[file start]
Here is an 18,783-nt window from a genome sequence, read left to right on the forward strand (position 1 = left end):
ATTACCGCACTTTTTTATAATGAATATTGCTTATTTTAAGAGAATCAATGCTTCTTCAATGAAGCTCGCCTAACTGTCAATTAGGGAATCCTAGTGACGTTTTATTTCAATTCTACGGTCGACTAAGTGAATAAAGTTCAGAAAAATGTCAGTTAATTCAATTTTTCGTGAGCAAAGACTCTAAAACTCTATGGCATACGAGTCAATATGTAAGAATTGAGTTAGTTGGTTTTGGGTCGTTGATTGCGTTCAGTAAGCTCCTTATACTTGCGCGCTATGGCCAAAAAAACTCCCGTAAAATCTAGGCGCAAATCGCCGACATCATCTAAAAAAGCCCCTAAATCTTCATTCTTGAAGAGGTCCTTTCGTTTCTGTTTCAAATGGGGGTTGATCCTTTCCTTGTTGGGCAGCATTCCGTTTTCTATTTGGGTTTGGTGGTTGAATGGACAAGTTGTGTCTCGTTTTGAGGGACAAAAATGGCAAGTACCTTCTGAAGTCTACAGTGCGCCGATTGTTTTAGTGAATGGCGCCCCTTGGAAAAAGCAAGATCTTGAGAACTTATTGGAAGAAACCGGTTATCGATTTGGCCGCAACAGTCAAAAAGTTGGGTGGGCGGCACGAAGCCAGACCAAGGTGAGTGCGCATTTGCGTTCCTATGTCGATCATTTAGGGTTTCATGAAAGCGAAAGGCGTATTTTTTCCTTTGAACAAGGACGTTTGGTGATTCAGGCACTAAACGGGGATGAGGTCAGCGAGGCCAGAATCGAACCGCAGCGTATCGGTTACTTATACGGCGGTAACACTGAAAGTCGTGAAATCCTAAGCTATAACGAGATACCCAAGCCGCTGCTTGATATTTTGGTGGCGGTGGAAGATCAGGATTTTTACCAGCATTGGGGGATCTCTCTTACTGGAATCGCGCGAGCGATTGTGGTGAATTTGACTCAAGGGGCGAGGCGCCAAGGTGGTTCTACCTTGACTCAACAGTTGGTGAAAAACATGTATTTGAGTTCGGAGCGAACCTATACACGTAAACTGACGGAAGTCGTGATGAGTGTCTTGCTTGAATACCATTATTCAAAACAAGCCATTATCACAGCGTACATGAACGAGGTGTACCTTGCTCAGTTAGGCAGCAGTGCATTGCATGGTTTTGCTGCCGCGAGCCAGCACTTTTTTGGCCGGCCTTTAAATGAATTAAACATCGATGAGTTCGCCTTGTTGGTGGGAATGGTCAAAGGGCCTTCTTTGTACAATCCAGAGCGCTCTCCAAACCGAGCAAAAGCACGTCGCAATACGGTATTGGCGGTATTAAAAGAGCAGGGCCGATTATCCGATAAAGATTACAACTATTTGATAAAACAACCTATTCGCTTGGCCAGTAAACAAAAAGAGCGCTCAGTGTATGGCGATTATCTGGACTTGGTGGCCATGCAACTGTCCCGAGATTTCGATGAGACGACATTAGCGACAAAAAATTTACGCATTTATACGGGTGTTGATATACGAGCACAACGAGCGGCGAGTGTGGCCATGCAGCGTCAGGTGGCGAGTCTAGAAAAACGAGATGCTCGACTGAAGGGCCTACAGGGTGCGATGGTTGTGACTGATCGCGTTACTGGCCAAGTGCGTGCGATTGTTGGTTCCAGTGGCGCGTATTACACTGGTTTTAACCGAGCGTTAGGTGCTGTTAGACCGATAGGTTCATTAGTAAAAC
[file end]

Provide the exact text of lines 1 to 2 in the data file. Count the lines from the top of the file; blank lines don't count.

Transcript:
Here is an 18,783-nt window from a genome sequence, read left to right on the forward strand (position 1 = left end):
ATTACCGCACTTTTTTATAATGAATATTGCTTATTTTAAGAGAATCAATGCTTCTTCAATGAAGCTCGCCTAACTGTCAATTAGGGAATCCTAGTGACGTTTTATTTCAATTCTACGGTCGACTAAGTGAATAAAGTTCAGAAAAATGTCAGTTAATTCAATTTTTCGTGAGCAAAGACTCTAAAACTCTATGGCATACGAGTCAATATGTAAGAATTGAGTTAGTTGGTTTTGGGTCGTTGATTGCGTTCAGTAAGCTCCTTATACTTGCGCGCTATGGCCAAAAAAACTCCCGTAAAATCTAGGCGCAAATCGCCGACATCATCTAAAAAAGCCCCTAAATCTTCATTCTTGAAGAGGTCCTTTCGTTTCTGTTTCAAATGGGGGTTGATCCTTTCCTTGTTGGGCAGCATTCCGTTTTCTATTTGGGTTTGGTGGTTGAATGGACAAGTTGTGTCTCGTTTTGAGGGACAAAAATGGCAAGTACCTTCTGAAGTCTACAGTGCGCCGATTGTTTTAGTGAATGGCGCCCCTTGGAAAAAGCAAGATCTTGAGAACTTATTGGAAGAAACCGGTTATCGATTTGGCCGCAACAGTCAAAAAGTTGGGTGGGCGGCACGAAGCCAGACCAAGGTGAGTGCGCATTTGCGTTCCTATGTCGATCATTTAGGGTTTCATGAAAGCGAAAGGCGTATTTTTTCCTTTGAACAAGGACGTTTGGTGATTCAGGCACTAAACGGGGATGAGGTCAGCGAGGCCAGAATCGAACCGCAGCGTATCGGTTACTTATACGGCGGTAACACTGAAAGTCGTGAAATCCTAAGCTATAACGAGATACCCAAGCCGCTGCTTGATATTTTGGTGGCGGTGGAAGATCAGGATTTTTACCAGCATTGGGGGATCTCTCTTACTGGAATCGCGCGAGCGATTGTGGTGAATTTGACTCAAGGGGCGAGGCGCCAAGGTGGTTCTACCTTGACTCAACAGTTGGTGAAAAACATGTATTTGAGTTCGGAGCGAACCTATACACGTAAACTGACGGAAGTCGTGATGAGTGTCTTGCTTGAATACCATTATTCAAAACAAGCCATTATCACAGCGTACATGAACGAGGTGTACCTTGCTCAGTTAGGCAGCAGTGCATTGCATGGTTTTGCTGCCGCGAGCCAGCACTTTTTTGGCCGGCCTTTAAATGAATTAAACATCGATGAGTTCGCCTTGTTGGTGGGAATGGTCAAAGGGCCTTCTTTGTACAATCCAGAGCGCTCTCCAAACCGAGCAAAAGCACGTCGCAATACGGTATTGGCGGTATTAAAAGAGCAGGGCCGATTATCCGATAAAGATTACAACTATTTGATAAAACAACCTATTCGCTTGGCCAGTAAACAAAAAGAGCGCTCAGTGTATGGCGATTATCTGGACTTGGTGGCCATGCAACTGTCCCGAGATTTCGATGAGACGACATTAGCGACAAAAAATTTACGCATTTATACGGGTGTTGATATACGAGCACAACGAGCGGCGAGTGTGGCCATGCAGCGTCAGGTGGCGAGTCTAGAAAAACGAGATGCTCGACTGAAGGGCCTACAGGGTGCGATGGTTGTGACTGATCGCGTTACTGGCCAAGTGCGTGCGATTGTTGGTTCCAGTGGCGCGTATTACACTGGTTTTAACCGAGCGTTAGGTGCTGTTAGACCGATAGGTTCATTAGTAAAAC